Cheese market tones are “somewhat muted,” says DMN. “There are a number of questions as to which direction markets will follow, including the potential of further government awards, retail/foodservice replenishment after most areas of the country begin to warm up, and continuously increasing milk availability moving into spring.”

Western cheese makers say foodservice demand has yet to return, even as COVID restrictions relax. Retail sales are above previous year levels but “a bit lackluster.” Export demand is present but the challenges within the ports and transport channels due to container shortages make shipping difficult.

Butter, after two weeks of gain, lost ground the last week of February, closing Friday and the month at $1.47 per pound, down 8 cents on the week, 25.50 cents below a year ago, but 26 cents above where it was on Feb. 1; 16 cars were sold on the week and 59 for the month, down from 63 in January.

Monday, the first day of trading new crop butter, saw the price skyrocket 18 cents to $1.65 per pound on 1 trade. A second trade backed it down to $1.63, with a third and final sale of the day at $1.6350. It gained 8 cents Tuesday and hit $1.7150, highest since July 27, 2020.

Butter producers tell DMN that cream offers were plentiful as suppliers moved cream from areas hit hardest by the storms. Cream accessibility was already steady in the Midwest and West for most of the year. Plants are churning full bore throughout the region. DMN says domestic bulk butter demand is stepping up and traders report a strong interest from export markets for unsalted butter.

There’s plenty of cream in the West to deal with as well and butter production is running heavy to produce the new crop butter needed by customers for the next few months. Retail sales are strong as shoppers look to fill store shelves ahead of the spring holiday baking season.

Grade A nonfat dry milk saw a Friday close at $1.1325 per pound, 4 cents higher on the week, 6.75 cents above a year ago when the powder dropped 10.50 cents, but was 2 below its Feb. 1 mark. There were 27 sales reported last week and 120 for the month, down from 140 in January.

The powder gained a penny Monday, on 16 trades, and moved up 3.25 cents Tuesday on 12 more trades, to $1.1750, highest since Jan. 21, 2021.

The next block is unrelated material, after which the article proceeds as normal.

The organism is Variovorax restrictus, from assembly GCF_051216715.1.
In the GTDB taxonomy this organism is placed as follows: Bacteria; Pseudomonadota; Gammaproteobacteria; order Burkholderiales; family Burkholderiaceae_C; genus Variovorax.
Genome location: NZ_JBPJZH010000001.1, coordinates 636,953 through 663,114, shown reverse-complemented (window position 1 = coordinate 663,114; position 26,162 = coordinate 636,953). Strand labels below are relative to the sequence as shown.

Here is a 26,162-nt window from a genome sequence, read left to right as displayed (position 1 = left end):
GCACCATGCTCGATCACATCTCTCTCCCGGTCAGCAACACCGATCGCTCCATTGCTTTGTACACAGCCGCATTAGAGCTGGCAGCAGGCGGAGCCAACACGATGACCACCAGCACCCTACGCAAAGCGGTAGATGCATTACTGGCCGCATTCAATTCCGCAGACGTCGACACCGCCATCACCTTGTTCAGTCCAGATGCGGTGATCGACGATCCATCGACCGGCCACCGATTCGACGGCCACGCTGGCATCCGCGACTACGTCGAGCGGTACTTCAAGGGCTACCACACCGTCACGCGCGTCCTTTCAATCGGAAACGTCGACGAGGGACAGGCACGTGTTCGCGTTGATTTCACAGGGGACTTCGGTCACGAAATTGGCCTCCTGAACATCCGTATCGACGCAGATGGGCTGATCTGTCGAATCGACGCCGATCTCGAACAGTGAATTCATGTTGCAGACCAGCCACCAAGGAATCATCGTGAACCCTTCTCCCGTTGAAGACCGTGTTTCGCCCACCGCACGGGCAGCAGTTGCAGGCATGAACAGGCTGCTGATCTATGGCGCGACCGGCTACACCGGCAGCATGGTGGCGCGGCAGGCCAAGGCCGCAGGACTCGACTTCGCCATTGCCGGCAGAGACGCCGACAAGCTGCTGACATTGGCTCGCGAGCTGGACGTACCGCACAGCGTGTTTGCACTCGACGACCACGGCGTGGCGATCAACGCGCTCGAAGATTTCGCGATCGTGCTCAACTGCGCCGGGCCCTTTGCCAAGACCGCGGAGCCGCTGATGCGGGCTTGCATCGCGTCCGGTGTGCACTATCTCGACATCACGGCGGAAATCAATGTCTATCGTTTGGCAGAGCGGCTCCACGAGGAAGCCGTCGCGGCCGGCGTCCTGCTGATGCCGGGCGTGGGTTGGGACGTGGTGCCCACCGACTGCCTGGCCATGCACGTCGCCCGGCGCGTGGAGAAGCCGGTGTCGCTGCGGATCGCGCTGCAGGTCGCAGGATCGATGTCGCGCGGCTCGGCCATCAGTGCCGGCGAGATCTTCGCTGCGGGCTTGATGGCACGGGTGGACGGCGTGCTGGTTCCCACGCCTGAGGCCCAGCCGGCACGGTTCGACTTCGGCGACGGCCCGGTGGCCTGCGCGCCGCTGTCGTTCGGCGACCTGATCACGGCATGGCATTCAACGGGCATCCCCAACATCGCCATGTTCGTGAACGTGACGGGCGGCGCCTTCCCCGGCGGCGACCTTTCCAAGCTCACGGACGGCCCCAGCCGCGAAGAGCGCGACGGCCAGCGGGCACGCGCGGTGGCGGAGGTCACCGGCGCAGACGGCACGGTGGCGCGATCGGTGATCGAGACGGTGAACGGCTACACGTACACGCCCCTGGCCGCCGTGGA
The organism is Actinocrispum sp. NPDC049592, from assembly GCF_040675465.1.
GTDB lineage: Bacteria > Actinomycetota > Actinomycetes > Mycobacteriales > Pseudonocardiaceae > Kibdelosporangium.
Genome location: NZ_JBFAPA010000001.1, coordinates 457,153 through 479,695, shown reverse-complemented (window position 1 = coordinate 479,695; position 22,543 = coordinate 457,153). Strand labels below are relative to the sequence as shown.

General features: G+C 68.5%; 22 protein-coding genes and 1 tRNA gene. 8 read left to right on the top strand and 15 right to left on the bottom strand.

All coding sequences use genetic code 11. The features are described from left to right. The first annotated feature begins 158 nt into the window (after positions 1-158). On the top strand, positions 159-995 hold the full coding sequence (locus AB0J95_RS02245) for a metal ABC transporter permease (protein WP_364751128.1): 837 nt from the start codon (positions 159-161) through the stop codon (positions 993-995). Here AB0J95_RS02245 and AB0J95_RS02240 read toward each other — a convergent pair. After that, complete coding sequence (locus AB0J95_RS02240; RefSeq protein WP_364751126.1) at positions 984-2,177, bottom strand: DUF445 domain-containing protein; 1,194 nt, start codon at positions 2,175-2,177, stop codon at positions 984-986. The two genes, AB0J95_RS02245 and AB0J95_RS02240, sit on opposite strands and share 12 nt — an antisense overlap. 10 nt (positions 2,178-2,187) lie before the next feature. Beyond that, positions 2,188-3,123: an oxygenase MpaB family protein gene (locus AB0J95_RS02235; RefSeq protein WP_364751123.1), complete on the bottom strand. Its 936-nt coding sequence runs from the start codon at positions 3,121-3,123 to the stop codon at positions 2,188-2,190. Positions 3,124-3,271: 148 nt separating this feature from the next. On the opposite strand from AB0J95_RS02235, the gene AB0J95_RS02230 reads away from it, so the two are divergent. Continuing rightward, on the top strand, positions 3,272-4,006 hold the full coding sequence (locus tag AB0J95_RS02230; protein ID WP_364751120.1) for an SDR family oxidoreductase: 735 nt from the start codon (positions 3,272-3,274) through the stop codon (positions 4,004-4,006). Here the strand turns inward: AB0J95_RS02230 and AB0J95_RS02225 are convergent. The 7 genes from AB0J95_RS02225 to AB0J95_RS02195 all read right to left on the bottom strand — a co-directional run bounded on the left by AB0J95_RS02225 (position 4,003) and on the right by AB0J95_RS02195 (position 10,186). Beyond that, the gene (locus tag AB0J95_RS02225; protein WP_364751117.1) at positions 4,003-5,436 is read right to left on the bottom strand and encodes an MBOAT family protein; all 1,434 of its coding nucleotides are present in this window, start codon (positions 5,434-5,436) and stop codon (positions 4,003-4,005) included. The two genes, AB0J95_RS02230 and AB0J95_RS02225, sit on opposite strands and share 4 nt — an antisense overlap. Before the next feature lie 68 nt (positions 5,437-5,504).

From a global perspective, both nonfat dry milk and butter are attractively priced, says StoneX. “The issue is around logistics of moving the product. Lack of shipping containers and resulting increased shipping costs are not resolved issues, but for now likely priced into markets.”

CME dry whey finished February at 55.75 cents per pound, up a penny on the week, 21.75 cents above a year ago, and 2.25 cents above the Feb. 1 closing. There were 2 sales on the week and 7 for the month, down from 15 in January.

The whey was unchanged Monday but was up 0.75 cents Tuesday, to 56.50 cents per pound, highest since Oct. 19, 2018.

Culling lags year ago

Dairy cow culling was up in January from December but lagged a year ago, according to the latest Livestock Slaughter report. The USDA reported an estimated 277,300 head were sent to slaughter under federal inspection, up 3,800 head from December but 21,200 or 7.1% below January 2020.

Margins sliding

One of the measures of dairy farm profitability continues to slip, as milk prices fall and feed costs continue to rise. The USDA’s latest Ag Prices report shows the January milk-feed ratio at 1.98, down from 2.18 in December, down from 2.42 in January 2020, and the lowest since May 2020’s 1.77.

The index is based on the current milk price in relationship to feed prices for a dairy ration consisting of 51% corn, 8% soybeans and 41% alfalfa hay. In other words, 1 pound of milk could only purchase 1.98 pounds of dairy feed of that blend in January.

The U.S. All-Milk price averaged $17.50 per hundredweight, down $1 from December and $2.10 below the January 2020 average.

California’s All Milk price fell to $18.40 per cwt., down 80 cents from December and $1 below a year ago. Wisconsin’s, at $17.50, was down $1 from December and $2.10 below a year ago.

The national average corn price climbed to $4.24 per bushel, up 27 cents per bushel from December, which followed an 18 cent rise the month before, and was priced 45 cents per bushel above January 2020.

Soybeans averaged $10.90 per bushel, up 40 cents from November, which followed a 20 cent rise from November. Soybeans were a whopping $2.06 per bushel above January 2020. Alfalfa hay averaged $171 per ton, up $2 from both December and a year ago.

The January cull price for beef and dairy combined averaged $59.70 per cwt., up $1.60 from December, $1.70 below January 2020, and $11.90 below the 2011 base average of $71.60 per cwt.

Report reinforces progress across environmental impact, animal care nutrition and food security.